India’s Proposed COP21 Climate Plan Will Triple Emissions By 2030

Guest essay by By Paul Homewood



BERLIN: India said on Thursday that it would increase the share of clean energy in its total energy mix by as much as 40%, by the target year of 2030.

While submitting its 38-page ‘climate action plan’ to a UN body in Bonn, Germany, India added that it would fight climate change by taking the energy efficiency route and by substantially reducing its ’emission intensity’, which is measured by the amount of carbon emissions per unit of GDP.

“India’s goal is to reduce overall emission intensity and improve energy efficiency of its economy over time and at the same time protecting the vulnerable sectors of economy and segments of our society.”

The ‘Climate Action Plan’ of individual countries is called the ‘Intended Nationally Determined Contribution’ (INDC), in climate-change negotiation parlance. India met the ‘informal’ deadline of October 1, for submission of its INDC.


What does this all mean, when we take away the smoke and the mirrors. The following points stand out:

  • No actual CO2 target has been set.
  • Although the talk is of “increase the share of clean energy in its total energy mix by as much as 40%”, when you get down to the small print, as we will shortly, the commitment is only to 40% of capacity, and not generation. As we know, renewables give very poor utilisation, so the amount generated will be much, much less than 40%.
  • Also, this 40% is not of its total energy mix, as reported, but only of electricity mix.
  • Commitment is given about reducing carbon intensity of GDP, but nearly half of this has already been achieved since 2005. As we have seen with China, maturing economies tend to grow away from energy intensive industries.


I have analysed below the actual plan, which is linked in the Times article under India’s Intended Nationally Determined Contribution.

First, the government outlines the economic and social background:




And now for the nitty gritty! Electricity demand will more than triple by 2030, if all these needs are to be met.



Emissions Intensity v GDP

Plan commits India to a reduction in the emissions intensity of its GDP by 33% by 2030, but this is from 2005 levels.



The Plan tells us that energy intensity of GDP has already fallen by about 17% since 2005. It does not specifically mention emissions, as opposed to energy, but as wind/solar power are still only producing less than 2% of India’s total energy, according to BP, it is reasonable to assume that emissions intensity has fallen by a similar amount.



This therefore means that the commitment entails a further reduction from now of about 19%. (We have to assume some interchangeability between 2012 and 2014 numbers)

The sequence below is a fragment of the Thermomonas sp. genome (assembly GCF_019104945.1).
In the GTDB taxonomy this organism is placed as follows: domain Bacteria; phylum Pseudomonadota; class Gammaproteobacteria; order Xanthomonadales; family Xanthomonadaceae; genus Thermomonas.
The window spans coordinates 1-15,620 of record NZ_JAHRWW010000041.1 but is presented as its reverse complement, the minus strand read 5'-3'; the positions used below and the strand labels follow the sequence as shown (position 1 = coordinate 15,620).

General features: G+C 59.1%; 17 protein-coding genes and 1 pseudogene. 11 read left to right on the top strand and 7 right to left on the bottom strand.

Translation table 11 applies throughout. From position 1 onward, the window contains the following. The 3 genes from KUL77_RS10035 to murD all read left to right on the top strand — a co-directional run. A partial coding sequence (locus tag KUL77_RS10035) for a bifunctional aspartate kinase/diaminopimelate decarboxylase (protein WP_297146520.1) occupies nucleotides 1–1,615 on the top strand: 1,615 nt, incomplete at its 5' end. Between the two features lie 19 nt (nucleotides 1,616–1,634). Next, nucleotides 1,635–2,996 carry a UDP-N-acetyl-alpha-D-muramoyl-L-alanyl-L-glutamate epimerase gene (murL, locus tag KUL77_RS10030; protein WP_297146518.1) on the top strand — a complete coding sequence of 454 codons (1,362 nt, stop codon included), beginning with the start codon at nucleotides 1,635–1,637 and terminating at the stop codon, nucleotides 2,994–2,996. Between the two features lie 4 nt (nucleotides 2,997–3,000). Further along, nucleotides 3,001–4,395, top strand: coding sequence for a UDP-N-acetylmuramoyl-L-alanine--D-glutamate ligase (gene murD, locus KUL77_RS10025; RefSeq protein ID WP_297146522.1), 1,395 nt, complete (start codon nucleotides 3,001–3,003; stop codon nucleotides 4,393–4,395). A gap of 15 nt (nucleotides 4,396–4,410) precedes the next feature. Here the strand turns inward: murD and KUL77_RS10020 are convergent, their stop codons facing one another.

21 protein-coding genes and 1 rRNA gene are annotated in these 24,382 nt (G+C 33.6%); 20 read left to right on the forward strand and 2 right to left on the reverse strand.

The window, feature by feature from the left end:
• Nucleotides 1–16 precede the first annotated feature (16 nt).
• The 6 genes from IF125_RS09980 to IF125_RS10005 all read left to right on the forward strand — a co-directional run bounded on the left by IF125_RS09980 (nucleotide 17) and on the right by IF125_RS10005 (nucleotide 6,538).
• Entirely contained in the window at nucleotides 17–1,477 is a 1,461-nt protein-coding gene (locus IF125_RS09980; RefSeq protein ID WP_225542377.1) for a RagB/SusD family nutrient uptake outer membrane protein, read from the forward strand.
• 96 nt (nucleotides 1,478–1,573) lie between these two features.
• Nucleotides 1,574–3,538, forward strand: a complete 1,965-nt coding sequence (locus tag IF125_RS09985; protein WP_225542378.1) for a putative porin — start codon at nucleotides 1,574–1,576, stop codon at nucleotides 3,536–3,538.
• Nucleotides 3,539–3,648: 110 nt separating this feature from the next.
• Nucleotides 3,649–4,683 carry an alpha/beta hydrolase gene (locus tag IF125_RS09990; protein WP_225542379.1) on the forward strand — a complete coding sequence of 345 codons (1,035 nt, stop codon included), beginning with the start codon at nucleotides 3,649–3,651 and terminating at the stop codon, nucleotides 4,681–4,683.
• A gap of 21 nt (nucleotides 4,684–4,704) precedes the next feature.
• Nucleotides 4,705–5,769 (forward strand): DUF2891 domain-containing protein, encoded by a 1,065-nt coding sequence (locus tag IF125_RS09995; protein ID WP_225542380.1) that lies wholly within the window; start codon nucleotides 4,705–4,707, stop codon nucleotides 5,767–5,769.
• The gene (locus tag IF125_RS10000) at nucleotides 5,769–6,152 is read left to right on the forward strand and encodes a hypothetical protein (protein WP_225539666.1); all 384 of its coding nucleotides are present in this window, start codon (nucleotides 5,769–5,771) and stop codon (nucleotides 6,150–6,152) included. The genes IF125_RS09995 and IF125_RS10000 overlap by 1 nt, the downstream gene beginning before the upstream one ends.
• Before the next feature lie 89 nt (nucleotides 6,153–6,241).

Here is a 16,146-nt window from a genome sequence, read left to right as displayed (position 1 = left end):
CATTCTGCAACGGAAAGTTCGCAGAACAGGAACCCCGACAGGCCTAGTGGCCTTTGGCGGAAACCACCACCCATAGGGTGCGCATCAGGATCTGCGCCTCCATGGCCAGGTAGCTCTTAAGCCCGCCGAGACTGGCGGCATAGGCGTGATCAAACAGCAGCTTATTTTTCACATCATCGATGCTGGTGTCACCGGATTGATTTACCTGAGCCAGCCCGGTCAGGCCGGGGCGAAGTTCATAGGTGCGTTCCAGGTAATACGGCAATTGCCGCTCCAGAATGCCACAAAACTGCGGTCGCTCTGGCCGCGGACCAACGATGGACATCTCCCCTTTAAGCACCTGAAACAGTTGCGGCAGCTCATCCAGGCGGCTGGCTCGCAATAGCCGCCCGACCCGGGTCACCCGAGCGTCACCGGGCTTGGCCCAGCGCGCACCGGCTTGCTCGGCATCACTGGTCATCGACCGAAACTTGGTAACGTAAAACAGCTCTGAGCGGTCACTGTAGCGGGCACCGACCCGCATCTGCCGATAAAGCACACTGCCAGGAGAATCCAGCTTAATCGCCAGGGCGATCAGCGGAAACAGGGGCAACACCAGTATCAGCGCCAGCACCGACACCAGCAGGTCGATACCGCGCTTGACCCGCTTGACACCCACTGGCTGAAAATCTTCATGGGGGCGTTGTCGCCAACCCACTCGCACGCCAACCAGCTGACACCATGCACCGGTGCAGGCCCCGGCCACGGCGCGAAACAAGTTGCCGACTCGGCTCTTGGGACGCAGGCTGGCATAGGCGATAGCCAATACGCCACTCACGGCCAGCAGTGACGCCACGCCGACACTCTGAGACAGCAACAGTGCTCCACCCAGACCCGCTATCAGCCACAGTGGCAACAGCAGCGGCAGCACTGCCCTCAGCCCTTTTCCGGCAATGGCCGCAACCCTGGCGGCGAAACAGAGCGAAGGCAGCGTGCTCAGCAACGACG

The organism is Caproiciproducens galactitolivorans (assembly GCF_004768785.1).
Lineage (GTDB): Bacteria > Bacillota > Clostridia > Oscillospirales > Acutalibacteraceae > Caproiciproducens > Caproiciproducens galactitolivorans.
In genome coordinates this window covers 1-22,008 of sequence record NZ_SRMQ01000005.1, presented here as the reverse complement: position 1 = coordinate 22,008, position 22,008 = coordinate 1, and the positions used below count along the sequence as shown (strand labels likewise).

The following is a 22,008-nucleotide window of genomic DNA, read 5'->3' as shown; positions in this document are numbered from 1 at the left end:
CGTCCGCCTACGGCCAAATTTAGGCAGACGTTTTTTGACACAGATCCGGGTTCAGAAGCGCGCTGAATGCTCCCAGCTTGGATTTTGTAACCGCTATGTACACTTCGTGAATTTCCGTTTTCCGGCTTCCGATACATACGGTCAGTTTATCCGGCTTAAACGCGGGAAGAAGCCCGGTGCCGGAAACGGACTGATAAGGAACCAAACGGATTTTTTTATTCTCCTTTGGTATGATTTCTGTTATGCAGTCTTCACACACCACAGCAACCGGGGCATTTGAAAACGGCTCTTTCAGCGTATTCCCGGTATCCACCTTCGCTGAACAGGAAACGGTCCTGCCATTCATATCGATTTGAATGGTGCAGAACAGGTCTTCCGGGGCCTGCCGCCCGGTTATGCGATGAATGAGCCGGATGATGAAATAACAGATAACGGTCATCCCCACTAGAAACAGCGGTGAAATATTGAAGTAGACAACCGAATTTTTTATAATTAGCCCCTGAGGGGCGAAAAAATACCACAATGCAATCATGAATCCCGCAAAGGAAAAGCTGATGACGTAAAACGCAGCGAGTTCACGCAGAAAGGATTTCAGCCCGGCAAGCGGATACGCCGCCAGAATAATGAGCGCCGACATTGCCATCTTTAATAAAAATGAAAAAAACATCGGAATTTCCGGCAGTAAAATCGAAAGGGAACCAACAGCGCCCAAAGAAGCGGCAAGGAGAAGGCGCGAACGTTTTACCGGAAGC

We can therefore do some sums!


2014 2030
GDP at 2011 prices

Trillion rupees

106 397
CO2 million tonnes

per BP

CO2 million tonnes

assuming intensity


CO2 million tonnes

with 19% reduction



Put simply, if the Indian economy grows as planned, we can expect CO2 emissions to be three times as high in 2030 than they are now. Global emissions are currently 35498 million tonnes.


Renewable Generation

What about the commitment to increase renewable capacity?




Pages 9 and 10 give some clues as to how this will be achieved, basically:

  • Increasing wind capacity to 100 GW, currently at 23 GW.
  • Solar increasing from 3 GW to 100 GW
  • Nuclear from 4 GW to 63 GW.
  • Talk of increasing the efficiency of hydro and biomass, but little likelihood of a significant extra contribution.

Again, let us do the sums:

Based on current capacity utilisations, this capacity configuration would yield this sort of generation:












Wind 19 38 100 166
Solar 16 4 100 140
Hydro 30 120 46 120
Bio 15 5 10 13

Sub Total

167 256 439
Nuclear 70 8 63 386
Others 1033 1674
TOTAL 1208 2499

NB –  There is a disconnect between the above current generation numbers, which derive from BP but are also supported by the EIA, and the Indian government figure of 776 TWh given in their Plan for “demand”. This may be related to transmission losses and other distribution problems. If, of course, their lower figure is correct, my generation assumption for 2030 would be underestimated, and consequently the fossil fuel balancing figure would need to be higher.


On these numbers, although renewables share of total generation would increase from 14% to 17%, the “others” figure, ie fossil fuels, would increase by 62%, simply to meet the extra demand.

It is also worth noting that the planned expansion in nuclear will contribute more extra generation than renewables do.



There is, of course, a bill attached to all of this!





Or $166 billion a year!


I expect this Plan will be lauded by the BBC and the like, but the reality is that India desperately need to increase both its electrical capacity and total energy consumption by large amounts in coming years if its economy is to grow and help reduce poverty levels, not to mention a rapidly expanding population.

Most of this extra power cannot be supplied by inefficient and unreliable renewables, though they do have a role to play in remote rural areas.

Even with mammoth climate aid payments from the West, India’s CO2 emissions will likely treble by 2030. Moreover, there is absolutely no commitment, or for that matter likelihood, that there will be any drop in those emissions after 2030.